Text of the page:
Argentine farmers support conservatives in election for freer markets

Argentine farmers support conservatives in election for freer markets

Argentina’s Farmers Pin Hopes on Elections to Boost Economy


In the vast grains fields and cattle ranches of Argentina, farmers are eagerly anticipating upcoming elections, hoping for a change in political leadership that will bring an end to years of economic uncertainty. They yearn for freer markets with fewer currency controls and export limits, which they believe will inject much-needed vitality into the agricultural industry.

Argentina will hold open primary elections on Sunday, providing a glimpse into the outcome of the general elections in October. The ruling Peronist coalition is facing a formidable challenge from the conservative opposition, leading to an atmosphere of political anticipation.

With an acute shortage of dollars, inflation skyrocketing to 116%, and a rapidly devaluing currency, the government has implemented strict capital controls, restricted certain exports, and raised interest rates to a staggering 97%. These measures have made business exceptionally challenging for one of the world’s leading soyoil and meal exporters, as well as the third-largest corn exporter.

“It’s been a tough time for the farm sector, and we hope there will be a change to boost production,” expresses Horacio Deciancio, a 71-year-old rancher and leader of San Vicente’s local agricultural group. Amidst his fields, surrounded by cows, Deciancio voices his opposition to the Peronists, who have long clashed with the industry over taxes and export controls. Instead, he favors the main opposition bloc Together for Change, which currently holds a slight lead in opinion polls.

Deciancio’s optimism stems from the promises made by the competing leaders of Together for Change, Horacio Larreta, the mayor of Buenos Aires City, and ex-security minister Patricia Bullrich. Both candidates pledge to remove taxes and limits on agricultural exports, as well as eliminate restrictions on exchange and capital markets. Their divergence lies primarily in the speed at which these controls could be undone.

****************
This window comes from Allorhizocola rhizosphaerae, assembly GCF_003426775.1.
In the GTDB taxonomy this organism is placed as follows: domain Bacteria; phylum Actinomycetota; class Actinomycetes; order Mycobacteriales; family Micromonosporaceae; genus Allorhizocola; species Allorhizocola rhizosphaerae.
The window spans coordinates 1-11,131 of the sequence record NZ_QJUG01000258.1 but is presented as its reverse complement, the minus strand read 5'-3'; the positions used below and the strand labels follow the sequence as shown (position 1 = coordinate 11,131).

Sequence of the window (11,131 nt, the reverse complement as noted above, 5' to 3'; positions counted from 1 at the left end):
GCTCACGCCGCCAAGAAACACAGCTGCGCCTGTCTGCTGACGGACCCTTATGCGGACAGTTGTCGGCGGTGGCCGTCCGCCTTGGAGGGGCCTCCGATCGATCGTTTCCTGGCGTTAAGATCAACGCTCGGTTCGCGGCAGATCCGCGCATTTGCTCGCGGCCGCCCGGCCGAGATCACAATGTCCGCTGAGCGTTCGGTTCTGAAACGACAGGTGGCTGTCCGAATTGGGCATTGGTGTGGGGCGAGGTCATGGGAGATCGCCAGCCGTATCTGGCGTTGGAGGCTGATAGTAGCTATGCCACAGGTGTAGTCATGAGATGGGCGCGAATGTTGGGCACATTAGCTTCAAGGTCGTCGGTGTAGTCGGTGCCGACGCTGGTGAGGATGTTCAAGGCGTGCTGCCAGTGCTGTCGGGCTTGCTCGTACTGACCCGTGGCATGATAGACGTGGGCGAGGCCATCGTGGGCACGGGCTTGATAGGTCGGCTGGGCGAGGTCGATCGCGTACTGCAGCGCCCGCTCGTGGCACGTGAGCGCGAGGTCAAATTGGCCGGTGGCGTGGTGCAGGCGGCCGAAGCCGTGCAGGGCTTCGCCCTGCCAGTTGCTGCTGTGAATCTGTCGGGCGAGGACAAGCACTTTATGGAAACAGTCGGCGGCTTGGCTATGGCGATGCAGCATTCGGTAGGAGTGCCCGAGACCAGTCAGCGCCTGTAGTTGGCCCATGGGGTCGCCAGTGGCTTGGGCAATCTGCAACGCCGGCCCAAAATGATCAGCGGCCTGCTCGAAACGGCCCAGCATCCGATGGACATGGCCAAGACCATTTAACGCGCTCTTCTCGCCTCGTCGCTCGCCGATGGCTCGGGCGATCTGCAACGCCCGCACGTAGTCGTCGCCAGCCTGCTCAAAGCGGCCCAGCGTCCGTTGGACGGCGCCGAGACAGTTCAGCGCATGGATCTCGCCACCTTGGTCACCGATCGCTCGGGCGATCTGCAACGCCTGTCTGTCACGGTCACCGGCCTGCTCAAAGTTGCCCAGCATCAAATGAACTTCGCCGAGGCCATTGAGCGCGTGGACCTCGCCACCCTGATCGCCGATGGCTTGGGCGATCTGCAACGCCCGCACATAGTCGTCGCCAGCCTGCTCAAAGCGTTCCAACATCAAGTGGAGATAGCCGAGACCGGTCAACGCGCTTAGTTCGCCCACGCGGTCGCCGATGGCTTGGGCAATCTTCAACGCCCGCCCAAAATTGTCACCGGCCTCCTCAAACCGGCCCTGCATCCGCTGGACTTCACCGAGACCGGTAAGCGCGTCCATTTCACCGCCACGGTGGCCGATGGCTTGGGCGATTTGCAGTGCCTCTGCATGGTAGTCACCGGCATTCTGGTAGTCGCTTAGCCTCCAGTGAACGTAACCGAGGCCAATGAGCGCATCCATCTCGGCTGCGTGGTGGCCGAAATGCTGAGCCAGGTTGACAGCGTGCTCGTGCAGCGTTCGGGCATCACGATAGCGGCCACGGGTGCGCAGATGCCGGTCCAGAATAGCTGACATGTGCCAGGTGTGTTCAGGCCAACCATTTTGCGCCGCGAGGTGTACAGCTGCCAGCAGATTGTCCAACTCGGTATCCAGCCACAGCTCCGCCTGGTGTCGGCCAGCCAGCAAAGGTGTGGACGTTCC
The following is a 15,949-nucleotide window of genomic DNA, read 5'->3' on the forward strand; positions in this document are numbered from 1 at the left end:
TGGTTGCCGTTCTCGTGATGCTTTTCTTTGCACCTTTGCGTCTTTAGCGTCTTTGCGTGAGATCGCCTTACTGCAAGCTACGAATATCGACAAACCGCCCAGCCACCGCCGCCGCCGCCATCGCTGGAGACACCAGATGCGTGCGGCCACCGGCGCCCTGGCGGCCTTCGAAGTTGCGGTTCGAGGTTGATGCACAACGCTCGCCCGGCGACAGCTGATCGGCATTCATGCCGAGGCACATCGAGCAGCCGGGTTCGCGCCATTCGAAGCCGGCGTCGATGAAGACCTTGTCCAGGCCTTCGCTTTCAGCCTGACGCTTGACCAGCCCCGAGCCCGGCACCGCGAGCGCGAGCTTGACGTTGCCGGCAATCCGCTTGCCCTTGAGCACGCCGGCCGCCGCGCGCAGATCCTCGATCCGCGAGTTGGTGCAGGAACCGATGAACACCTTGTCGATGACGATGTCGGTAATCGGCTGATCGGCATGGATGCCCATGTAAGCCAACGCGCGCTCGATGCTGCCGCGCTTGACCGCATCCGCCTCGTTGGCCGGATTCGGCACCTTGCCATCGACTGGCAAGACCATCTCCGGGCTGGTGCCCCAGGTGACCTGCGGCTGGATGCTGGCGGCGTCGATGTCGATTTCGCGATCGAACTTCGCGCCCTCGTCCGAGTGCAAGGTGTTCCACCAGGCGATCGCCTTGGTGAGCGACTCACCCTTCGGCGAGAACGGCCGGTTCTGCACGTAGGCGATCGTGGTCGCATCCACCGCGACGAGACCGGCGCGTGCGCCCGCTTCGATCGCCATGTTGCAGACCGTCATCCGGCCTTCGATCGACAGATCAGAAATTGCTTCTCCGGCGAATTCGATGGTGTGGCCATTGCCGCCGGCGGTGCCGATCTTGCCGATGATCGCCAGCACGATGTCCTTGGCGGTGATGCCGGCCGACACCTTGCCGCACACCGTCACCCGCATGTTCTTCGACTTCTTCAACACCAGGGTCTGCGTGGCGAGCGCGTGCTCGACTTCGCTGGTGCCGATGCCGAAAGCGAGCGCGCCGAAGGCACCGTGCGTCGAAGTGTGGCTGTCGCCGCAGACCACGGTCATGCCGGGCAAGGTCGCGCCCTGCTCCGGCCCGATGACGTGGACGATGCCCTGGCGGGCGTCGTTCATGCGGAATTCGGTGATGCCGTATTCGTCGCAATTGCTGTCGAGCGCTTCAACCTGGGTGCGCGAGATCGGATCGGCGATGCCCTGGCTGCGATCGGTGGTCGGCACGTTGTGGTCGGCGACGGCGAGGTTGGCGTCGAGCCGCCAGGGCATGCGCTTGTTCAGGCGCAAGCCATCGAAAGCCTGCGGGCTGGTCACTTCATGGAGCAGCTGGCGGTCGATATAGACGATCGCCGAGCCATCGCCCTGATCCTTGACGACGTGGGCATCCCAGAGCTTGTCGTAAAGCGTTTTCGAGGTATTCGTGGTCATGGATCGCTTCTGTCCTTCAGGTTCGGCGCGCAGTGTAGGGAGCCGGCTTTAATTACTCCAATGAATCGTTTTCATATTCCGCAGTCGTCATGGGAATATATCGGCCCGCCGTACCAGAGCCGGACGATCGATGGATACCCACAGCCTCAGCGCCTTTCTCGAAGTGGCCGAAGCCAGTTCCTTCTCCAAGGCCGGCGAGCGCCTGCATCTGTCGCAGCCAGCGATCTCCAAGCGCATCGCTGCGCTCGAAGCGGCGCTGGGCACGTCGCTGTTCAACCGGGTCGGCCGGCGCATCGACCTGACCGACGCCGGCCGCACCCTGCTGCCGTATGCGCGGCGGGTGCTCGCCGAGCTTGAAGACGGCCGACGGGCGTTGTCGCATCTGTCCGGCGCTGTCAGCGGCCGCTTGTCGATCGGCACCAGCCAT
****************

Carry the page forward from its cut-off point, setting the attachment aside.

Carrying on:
“I believe Larreta could be a good candidate for what he’s promising,” says Juan Carlos Ardohain, an agricultural renter in San Vicente. Ardohain emphasizes that currency exchange instability in recent years has inflated his costs. Argentina’s currency controls, which severely restrict access to dollars, have given rise to a thriving black market for foreign currency, where the exchange rate is more than twice the official price. This, in turn, distorts import and export markets, adding more hurdles for farmers.

Many farmers from the fertile Pampean plains, the engine room of Argentina’s economy, are rallying behind the conservative opposition, just as they did in 2015 when they helped propel former President Mauricio Macri to power.

“What we need are free markets,” asserts Ricardo Firpo, an agricultural producer from the province of Santa Fe, known as the country’s breadbasket. During the annual fair of the Argentine Rural Society (SRA) in Buenos Aires, Firpo expresses the necessity for the ability to freely export and import, work without hindrance, operate with a single exchange rate, and benefit from lower interest rates.

A notable show of support from the farming sector towards Larreta was witnessed during a recent event, where the head of the powerful SRA chamber sat beside him. The chamber’s leader warned that the farming sector is in jeopardy due to what he considers mismanagement of the economy by the Peronist administration.

While the government attributes the country’s economic woes to inherited issues, as well as the impact of the Ukraine war and a record drought, the front-runner of the Peronist coalition, Sergio Massa, has promised to stabilize the economy. However, his policies have not directly addressed the concerns of the farming sector, with which the Peronists have a long history of mutual antagonism.

“We believe the farm sector can contribute far more than it currently does,” says farmer Deciancio, expressing the immense potential that lies within the industry. “But if they continue to suffocate us, as they are now, the sector will never be able to thrive.”

In conclusion, Argentina’s farmers are eagerly awaiting the upcoming elections, hoping for a change in leadership that will alleviate their economic hardships. The prospects of freer markets, reduced restrictions, and a more favorable business environment have garnered their support for the conservative opposition. With the agricultural sector being a critical contributor to the country’s economy, the outcome of these elections will undoubtedly have a profound impact on Argentina’s future economic landscape.